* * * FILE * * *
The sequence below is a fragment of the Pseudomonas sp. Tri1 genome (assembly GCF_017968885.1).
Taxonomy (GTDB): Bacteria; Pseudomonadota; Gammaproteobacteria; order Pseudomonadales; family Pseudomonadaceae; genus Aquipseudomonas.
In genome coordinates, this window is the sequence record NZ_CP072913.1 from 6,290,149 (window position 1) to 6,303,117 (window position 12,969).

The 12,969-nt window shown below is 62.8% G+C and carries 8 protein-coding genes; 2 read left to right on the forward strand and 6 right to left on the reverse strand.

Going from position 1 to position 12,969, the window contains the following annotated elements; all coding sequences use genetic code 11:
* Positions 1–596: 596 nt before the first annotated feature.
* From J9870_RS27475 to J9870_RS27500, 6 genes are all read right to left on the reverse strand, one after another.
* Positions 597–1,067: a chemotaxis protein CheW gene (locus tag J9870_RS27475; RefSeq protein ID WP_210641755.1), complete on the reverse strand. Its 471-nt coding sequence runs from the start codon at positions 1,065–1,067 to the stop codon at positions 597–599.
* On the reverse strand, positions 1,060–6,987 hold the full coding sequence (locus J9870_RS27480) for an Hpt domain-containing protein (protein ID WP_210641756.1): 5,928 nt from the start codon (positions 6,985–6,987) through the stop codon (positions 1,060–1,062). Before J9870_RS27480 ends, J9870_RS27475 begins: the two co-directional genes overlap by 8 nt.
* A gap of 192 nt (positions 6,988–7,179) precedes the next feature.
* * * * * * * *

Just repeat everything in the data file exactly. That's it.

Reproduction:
The sequence below is a fragment of the Pseudomonas sp. Tri1 genome (assembly GCF_017968885.1).
Taxonomy (GTDB): Bacteria; Pseudomonadota; Gammaproteobacteria; order Pseudomonadales; family Pseudomonadaceae; genus Aquipseudomonas.
In genome coordinates, this window is the sequence record NZ_CP072913.1 from 6,290,149 (window position 1) to 6,303,117 (window position 12,969).

The 12,969-nt window shown below is 62.8% G+C and carries 8 protein-coding genes; 2 read left to right on the forward strand and 6 right to left on the reverse strand.

Going from position 1 to position 12,969, the window contains the following annotated elements; all coding sequences use genetic code 11:
* Positions 1–596: 596 nt before the first annotated feature.
* From J9870_RS27475 to J9870_RS27500, 6 genes are all read right to left on the reverse strand, one after another.
* Positions 597–1,067: a chemotaxis protein CheW gene (locus tag J9870_RS27475; RefSeq protein ID WP_210641755.1), complete on the reverse strand. Its 471-nt coding sequence runs from the start codon at positions 1,065–1,067 to the stop codon at positions 597–599.
* On the reverse strand, positions 1,060–6,987 hold the full coding sequence (locus J9870_RS27480) for an Hpt domain-containing protein (protein ID WP_210641756.1): 5,928 nt from the start codon (positions 6,985–6,987) through the stop codon (positions 1,060–1,062). Before J9870_RS27480 ends, J9870_RS27475 begins: the two co-directional genes overlap by 8 nt.
* A gap of 192 nt (positions 6,988–7,179) precedes the next feature.